Climate change threatens food security by affecting the productivity of major cereal crops. To date, agroclimatic risk projections through indicators have focused on expected hazards exposure during the crop’s current vulnerable seasons, without considering the non-stationarity of their phenology under evolving climatic conditions. We propose a new method for spatially classifying agroclimatic risks for wheat, combining high-resolution climatic data with a wheat’s phenological model. The method is implemented for French wheat involving three GCM-RCM model pairs and two emission scenarios. We found that the precocity of phenological stages allows wheat to avoid periods of water deficit in the near future. Nevertheless, in the coming decades the emergence of heat stress and increasing water deficit will deteriorate wheat cultivation over the French territory. Projections show the appearance of combined risks of heat and water deficit up to 4 years per decade under the RCP 8.5 scenario. The proposed method provides a deep level of information that enables regional adaptation strategies: the nature of the risk, its temporal and spatial occurrence, and its potential combination with other risks. It’s a first step towards identifying potential sites for breeding crop varieties to increase the resilience of agricultural systems. (Renan Le Roux) 13 May 2024
  • [hal-01192176] Changement climatique en zone Sud-Est: aperçu des impacts agricoles et forestiers

    absent (Frédéric Levrault) 02 Sep 2015
  • [hal-01595503] ECHAP : un projet pour identifier les possibilités de réduction de l’utilisation des fongicides en utilisant l’architecture des couverts

    ECHAP : un projet pour identifier les possibilités de réduction de l’utilisation des fongicides en utilisant l’architecture des couverts. 45e Congrès du Groupe Français des Pesticides Devenir et impact des pesticides : verrous à lever et nouveaux enjeux (Corinne Robert) 05 Jun 2020
  • [hal-01394816] ECHAP : un projet pour identifier les possibilités de réduction de l’utilisation des fongicides en utilisant l’architecture des couverts

    absent (Corinne Robert) 09 Nov 2016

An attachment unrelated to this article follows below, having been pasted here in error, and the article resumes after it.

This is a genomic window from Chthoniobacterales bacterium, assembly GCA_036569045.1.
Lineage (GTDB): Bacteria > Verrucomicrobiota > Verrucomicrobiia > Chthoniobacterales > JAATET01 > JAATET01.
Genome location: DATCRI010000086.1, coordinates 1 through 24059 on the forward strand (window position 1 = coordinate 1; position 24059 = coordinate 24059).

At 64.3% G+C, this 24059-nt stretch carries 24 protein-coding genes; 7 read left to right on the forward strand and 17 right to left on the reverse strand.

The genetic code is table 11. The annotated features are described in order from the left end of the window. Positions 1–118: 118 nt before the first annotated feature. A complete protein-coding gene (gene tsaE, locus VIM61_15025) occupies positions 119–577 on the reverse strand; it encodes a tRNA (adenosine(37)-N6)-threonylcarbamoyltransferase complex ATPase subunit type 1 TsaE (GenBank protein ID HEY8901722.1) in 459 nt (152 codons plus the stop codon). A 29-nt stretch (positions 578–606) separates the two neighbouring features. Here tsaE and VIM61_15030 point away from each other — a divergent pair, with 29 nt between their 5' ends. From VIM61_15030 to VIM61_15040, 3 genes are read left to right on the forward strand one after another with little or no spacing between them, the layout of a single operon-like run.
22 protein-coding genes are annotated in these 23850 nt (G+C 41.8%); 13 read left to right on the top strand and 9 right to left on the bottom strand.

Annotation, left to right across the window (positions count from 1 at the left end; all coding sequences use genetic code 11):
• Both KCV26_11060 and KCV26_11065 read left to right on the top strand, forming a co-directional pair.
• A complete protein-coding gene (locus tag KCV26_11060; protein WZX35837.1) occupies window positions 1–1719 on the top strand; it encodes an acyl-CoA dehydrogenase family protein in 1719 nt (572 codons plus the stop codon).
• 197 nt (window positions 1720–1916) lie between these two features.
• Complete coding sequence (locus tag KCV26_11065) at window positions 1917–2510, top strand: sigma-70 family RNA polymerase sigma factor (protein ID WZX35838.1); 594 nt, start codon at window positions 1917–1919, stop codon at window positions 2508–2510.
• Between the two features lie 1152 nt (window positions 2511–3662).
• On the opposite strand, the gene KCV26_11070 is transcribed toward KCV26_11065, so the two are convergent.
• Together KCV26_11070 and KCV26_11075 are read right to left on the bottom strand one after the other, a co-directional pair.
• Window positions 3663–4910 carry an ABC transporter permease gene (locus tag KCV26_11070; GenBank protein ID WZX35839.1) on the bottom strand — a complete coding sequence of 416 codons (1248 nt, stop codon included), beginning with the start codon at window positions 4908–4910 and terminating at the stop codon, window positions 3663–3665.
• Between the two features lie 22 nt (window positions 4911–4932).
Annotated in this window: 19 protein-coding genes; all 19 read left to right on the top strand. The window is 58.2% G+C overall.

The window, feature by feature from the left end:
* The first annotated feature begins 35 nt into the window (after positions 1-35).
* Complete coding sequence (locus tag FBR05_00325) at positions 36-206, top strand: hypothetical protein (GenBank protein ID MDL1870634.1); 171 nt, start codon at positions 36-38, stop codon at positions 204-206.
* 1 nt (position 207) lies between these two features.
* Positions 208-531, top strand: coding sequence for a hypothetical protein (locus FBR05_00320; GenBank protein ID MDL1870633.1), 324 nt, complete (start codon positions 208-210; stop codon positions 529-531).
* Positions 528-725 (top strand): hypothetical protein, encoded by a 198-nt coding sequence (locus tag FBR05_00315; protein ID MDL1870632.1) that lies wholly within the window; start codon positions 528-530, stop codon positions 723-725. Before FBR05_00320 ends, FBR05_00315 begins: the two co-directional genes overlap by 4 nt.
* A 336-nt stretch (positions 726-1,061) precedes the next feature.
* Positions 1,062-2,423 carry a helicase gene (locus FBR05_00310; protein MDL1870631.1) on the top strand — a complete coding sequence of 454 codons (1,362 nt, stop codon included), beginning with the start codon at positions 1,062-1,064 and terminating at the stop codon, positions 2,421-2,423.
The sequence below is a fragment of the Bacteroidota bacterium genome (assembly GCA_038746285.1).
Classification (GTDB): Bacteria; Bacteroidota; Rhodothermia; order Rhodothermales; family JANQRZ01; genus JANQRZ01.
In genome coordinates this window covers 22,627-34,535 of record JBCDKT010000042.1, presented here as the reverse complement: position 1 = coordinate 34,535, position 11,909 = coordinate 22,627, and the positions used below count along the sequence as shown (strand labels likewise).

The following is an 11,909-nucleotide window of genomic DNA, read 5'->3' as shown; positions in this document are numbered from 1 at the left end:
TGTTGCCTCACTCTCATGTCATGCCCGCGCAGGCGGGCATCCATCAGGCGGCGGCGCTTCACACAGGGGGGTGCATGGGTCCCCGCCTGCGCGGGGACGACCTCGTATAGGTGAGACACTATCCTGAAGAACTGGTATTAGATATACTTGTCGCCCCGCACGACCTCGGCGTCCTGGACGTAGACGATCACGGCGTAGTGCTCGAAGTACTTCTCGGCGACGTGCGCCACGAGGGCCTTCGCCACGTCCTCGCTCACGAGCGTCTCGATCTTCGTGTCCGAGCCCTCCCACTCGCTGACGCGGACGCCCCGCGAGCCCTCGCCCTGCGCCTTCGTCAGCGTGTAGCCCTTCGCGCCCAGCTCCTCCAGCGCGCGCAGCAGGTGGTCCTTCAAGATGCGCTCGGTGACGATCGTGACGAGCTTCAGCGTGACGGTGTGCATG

• [hal-01000942] The ECHAP project: Reducing fungicide use by associating optimal treatment strategies and canopies promoting disease escape

    absent (Corinne C. Robert) 04 Jun 2014
  • [hal-00850818] An integrated and modular model for simulating and evaluating how canopy architecture can help reduce fungicide applications

    An integrated model coupling architectural canopy development, disease dynamics, pesticide application, pesticide decay and effect of pesticide on disease dynamics has been developed. It allows simulation of the dynamics of epidemics overall a growth season, together with the evaluation of impacts on environment, yield reduction and erosion of pesticide efficiency. This tool allows for a multi-criteria evaluation of different fungicide applications strategies and for designing new strategies that reduce pesticide applications by increasing natural resistance linked to canopy architecture. (Christian Fournier) 08 Aug 2013
  • [hal-01192469] Tolérance du blé tendre aux stress biotiques et abiotiques

    Les divers stress biotiques et abiotiques qu'un peuplement rencontre au cours de son cycle ont souvent comme effet majeur la réduction de la surface foliaire verte. Des travaux préliminaires ont montré une certaine stabilité de la relation entre l’indice foliaire vert intégré pendant le remplissage du grain (IFVI) et le rendement. Ce projet avait pour objectif d'utiliser l'IFVI pour mettre au point un indicateur global de phénotypage "multistress", afin de caractériser le comportement variétal dans différents environnements et ITK. Il devait également approfondir la notion de tolérance, consistant au maintien des performances en présence de stress avéré, et jusqu'ici mal séparée du potentiel de rendement. En mobilisant des acteurs de la recherche (INRA, Lasalle), du développement (Arvalis) et du secteur privé (Saaten Union), une base de données importante a été construite. Les résultats de stations expérimentales ont permis l’élaboration de l’indicateur, tandis que son automatisation "haut débit" était travaillée par ailleurs. Le réseau INRA "ITK blés rustiques" a permis l'évaluation de l'ensemble. On distinguera une tolérance intrinsèque, qui ne dépend que du niveau d’IFVI, donc du potentiel de la culture, et une tolérance spécifique, réponse variétale à un changement de milieu ou d'ITK. Potentiel et rusticité sont largement indépendants, et peuvent donc être sélectionnés conjointement. Par contre notre base de données suggère un trade-off entre les composantes de la rusticité: tolérance, et résistance + échappement, soulignant le besoin de recherche dans ce domaine. A terme, l'indicateur proposé pourra être utilisé pour caractériser les variétés les plus adaptées à un milieu donné et pour aider à la conception de couverts de céréales écologiquement intensifs. (D. Gouache) 27 May 2020
  • [hal-03457521] Comment adapter les échelles de phénologie aux champignons phytopathogènes, et pour quelles utilisations ?